Pisaster | MARINe

Pisaster (Ochre Star)

Pisaster ochraceus (Brandt 1835)

Last updated January, 2022

Phylum Echinodermata, class Asteroidea, order Forcipulatida

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Sea Star Wasting Syndrome

Since summer, 2013, sea stars along much of the North American Pacific coast are dying in great numbers from a mysterious wasting syndrome. For more information about this, please click here.


Highly variable in color; most commonly purple, but can also be orange, orange-ochre, yellow, reddish, or shades of brown. A “brilliant purple” morph is common in the inland waters of Washington and British Columbia. Average arm radius in CA/OR is around 9 cm (Harley et al. 2006, Raimondi et al. 2012) but can reach 3x this size. Individuals usually have 5 arms but this can vary from 4 to 7. Aboral surfaces have many small white spines arranged in detached groups or in a reticulate pattern, generally forming a star-shaped design on central part of disk (Morris et al. 1980). Tube feet on the undersides of arms have suckers that allow them to remain attached to rock in high wave energy shores.

Habitat and Geographic Range

Common in the middle to low intertidal zones on wave-swept rocky shores. Also found subtidally on rocks to 90 m. Juveniles are cryptic and are often found in crevices, under rocks and within mussel beds. Prince William Sound (Alaska) to Baja California, Mexico (Lamb & Hanby 2005)



Similar species

Pisaster giganteus has fewer, bigger, and longer aboral spines surrounded by blue rings than P. ochraceus and these spines are more uniformly spaced and never form a star-shaped pattern. Pisaster brevispinus is pink with small, white spines and is a low intertidal to subtidal species (Morris et al. 1980). Evasterias troschelii has longer, more slender arms than P. ochraceus, and spines on the central part of the disk do not form a star-shaped pattern.

Natural History

Pisaster ochraceus sea stars have long been referred to as keystone species in the rocky intertidal (Paine 1966, Menge 2004) and, while they are known to have a wide diet (including barnacles, snails, limpets, and chitons), mussels are their primary prey items on the open coast (Morris et al. 1980, Harley et al 2006). In the protected inland waters of Washington and British Columbia, mussels are often rare and Pisaster feeds primarily on barnacles and whelks (Harley et al. 2006). Using their tube feet to pull the valves apart, Pisaster are able to evert their stomachs and insert them between the valves of a mussel (Morris et al. 1980). Interactions between ochre stars and their prey have been well researched, especially the role of P. ochraceus in determining the lower limit of northern mussel beds (Paine 1966, 1974; Dayton 1971). Motile prey have been shown to exhibit escape responses to the chemical presence of Pisaster (Morris et al. 1980). A study examining the effect of low tide body temperature of P. ochraceus on feeding rates showed that aerial body temperatures experienced by P. ochraceus can have profound effects on predation rates (Pincebourde et al. 2008).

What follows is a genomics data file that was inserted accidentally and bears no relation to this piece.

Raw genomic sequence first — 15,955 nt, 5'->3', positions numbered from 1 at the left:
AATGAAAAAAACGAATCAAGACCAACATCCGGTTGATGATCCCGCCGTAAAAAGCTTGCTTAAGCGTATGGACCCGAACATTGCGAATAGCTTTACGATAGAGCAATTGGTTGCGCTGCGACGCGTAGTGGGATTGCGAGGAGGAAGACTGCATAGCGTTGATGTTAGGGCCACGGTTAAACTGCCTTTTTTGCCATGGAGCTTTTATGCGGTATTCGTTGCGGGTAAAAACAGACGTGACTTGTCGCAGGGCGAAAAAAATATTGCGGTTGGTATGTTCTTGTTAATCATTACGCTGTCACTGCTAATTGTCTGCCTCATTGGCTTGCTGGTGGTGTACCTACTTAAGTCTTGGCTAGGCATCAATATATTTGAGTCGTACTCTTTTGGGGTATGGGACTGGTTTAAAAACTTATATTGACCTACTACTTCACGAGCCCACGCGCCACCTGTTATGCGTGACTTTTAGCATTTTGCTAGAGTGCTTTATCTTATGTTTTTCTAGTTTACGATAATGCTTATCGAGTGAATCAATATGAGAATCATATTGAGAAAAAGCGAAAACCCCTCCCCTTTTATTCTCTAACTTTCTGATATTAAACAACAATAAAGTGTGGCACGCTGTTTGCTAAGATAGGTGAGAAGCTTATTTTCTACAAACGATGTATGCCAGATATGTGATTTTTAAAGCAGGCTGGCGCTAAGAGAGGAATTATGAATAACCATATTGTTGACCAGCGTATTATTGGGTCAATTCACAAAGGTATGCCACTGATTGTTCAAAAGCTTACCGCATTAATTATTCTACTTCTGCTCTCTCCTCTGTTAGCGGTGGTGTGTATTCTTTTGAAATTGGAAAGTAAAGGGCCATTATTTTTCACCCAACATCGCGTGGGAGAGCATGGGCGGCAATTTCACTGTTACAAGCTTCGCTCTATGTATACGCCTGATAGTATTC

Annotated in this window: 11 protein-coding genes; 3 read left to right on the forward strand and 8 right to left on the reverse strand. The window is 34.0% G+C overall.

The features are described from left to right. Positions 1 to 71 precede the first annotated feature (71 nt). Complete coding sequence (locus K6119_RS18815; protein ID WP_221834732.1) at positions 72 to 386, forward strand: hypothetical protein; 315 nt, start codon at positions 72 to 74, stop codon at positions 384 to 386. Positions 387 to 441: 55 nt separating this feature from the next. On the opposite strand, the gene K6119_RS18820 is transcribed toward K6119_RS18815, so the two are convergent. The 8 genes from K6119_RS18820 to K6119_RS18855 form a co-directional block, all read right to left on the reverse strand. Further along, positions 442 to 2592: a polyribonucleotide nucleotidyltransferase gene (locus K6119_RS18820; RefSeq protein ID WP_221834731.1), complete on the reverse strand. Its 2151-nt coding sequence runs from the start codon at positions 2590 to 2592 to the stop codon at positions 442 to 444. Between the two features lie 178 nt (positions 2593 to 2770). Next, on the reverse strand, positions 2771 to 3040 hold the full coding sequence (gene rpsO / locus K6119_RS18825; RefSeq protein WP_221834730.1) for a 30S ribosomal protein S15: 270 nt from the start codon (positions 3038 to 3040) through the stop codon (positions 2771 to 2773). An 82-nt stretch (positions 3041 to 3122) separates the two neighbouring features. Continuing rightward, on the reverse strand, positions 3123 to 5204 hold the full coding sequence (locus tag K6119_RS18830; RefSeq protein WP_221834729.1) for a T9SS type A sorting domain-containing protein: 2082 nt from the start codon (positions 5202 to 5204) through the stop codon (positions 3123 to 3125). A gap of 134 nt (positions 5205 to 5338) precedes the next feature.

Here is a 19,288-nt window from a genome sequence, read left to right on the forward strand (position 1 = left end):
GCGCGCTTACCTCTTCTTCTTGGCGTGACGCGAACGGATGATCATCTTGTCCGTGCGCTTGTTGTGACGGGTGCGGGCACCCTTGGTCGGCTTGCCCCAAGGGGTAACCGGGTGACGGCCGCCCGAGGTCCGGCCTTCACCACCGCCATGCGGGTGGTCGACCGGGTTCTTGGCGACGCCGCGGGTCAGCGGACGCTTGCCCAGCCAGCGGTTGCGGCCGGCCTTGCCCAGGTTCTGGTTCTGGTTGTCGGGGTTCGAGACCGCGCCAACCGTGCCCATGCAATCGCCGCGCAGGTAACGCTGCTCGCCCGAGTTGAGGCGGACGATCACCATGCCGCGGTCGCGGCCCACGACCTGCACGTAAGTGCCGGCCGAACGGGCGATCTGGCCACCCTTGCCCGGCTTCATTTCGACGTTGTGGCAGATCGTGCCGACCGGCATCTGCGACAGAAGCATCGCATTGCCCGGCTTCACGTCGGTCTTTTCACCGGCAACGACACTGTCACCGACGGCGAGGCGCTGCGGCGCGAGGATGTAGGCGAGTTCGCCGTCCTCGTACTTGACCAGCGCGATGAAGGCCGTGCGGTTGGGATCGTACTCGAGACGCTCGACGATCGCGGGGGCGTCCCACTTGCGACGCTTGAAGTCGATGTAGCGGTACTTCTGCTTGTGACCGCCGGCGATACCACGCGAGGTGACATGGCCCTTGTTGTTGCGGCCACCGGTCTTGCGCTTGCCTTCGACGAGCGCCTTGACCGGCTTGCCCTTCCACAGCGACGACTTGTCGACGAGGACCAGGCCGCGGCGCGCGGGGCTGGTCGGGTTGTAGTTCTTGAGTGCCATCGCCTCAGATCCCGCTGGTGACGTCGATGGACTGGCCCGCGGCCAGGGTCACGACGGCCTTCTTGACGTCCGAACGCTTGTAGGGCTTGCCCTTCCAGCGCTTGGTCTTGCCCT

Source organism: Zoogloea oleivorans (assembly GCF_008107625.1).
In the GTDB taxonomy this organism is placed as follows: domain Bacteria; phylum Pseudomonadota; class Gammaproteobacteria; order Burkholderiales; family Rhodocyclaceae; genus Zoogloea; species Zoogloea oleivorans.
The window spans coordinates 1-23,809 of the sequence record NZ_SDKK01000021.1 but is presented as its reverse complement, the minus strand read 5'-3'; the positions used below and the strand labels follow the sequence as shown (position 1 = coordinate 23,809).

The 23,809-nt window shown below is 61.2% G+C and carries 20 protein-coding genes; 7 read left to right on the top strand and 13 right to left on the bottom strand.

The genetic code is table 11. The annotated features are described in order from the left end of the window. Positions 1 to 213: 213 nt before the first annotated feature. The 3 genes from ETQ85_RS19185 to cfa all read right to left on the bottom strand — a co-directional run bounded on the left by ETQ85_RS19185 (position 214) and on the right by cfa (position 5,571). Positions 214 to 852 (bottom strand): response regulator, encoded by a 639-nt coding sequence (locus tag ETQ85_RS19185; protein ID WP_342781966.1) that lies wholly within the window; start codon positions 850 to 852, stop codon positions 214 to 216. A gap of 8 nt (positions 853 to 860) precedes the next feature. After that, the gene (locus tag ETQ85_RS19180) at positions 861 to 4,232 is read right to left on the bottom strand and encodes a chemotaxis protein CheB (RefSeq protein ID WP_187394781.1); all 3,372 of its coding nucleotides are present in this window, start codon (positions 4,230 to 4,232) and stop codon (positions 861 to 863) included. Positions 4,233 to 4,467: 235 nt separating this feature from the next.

Ochre sea stars stand out in the intertidal due to their vibrantly contrasting color differences, ranging from bright orange to purple. Data from long term monitoring has shown a consistent color frequency of approximately 20% orange stars across a large geographic range of exposed coast (Raimondi et al. 2007). The underlying cause of color polymorphism in P. ochraceus is not fully understood, but it has been suggested that diet may play a key role (Harley et al. 2006).

Pisaster ochraceus is a broadcast spawner, with fertilization occurring in the water and development resulting in a free-swimming, feeding larva (Morris et al. 1980). These sea stars are able to regenerate arms that are lost and are thought to live up to 20 years (Morris et al. 1980). Ochre stars have few predators, but seagulls and sea otters occasionally eat them, and they are unfortunately sometimes collected by curious tidepool visitors due to their striking colors. Throughout southern California, severe declines of P. ochraceus (and other sea star) populations have been documented in association with warm-water periods since 1978, with greatest losses during El Niño events such as occurred in 1982-1984 and 1997-1998 (Eckert et al. 2000). The causative agent for this sea star “wasting syndrome” has not been confirmed, but may be a Vibrio bacterium (Eckert et al. 2000). Wasting disease in P. ochraceus has been recorded as far north as Alaska, also associated with higher than normal water temperatures (Bates et al. 2009). Since 2013, sea star wasting syndrome (SSWS) has been observed in more than 20 species of sea star, spanning the west coast of North America from Alaska to Mexico. See our page on SSWS for more information and resources, an observation map, helpful guides, and to report your own observations!

As of 2023, sea star wasting syndrome persists, especially in Washington with localized “flare ups.” Population recovery, likely due to cooler water conditions and large recruitment events, has been documented in some, but not all areas. Some places in the Pacific Northwest and northern California are trending toward recovery after large pulses of juveniles. Fall of 2021 was the first time in years that southern California reported a pulse of juvenile P. ochraceus at a number of sitesCentral California also had a “baby boom” around 2014 however, many of the juveniles did not survive. Despite central and southern California having reported recruitment waves, there have been no signs of recovery; SSWS continues to be observed at a low level in these regions.


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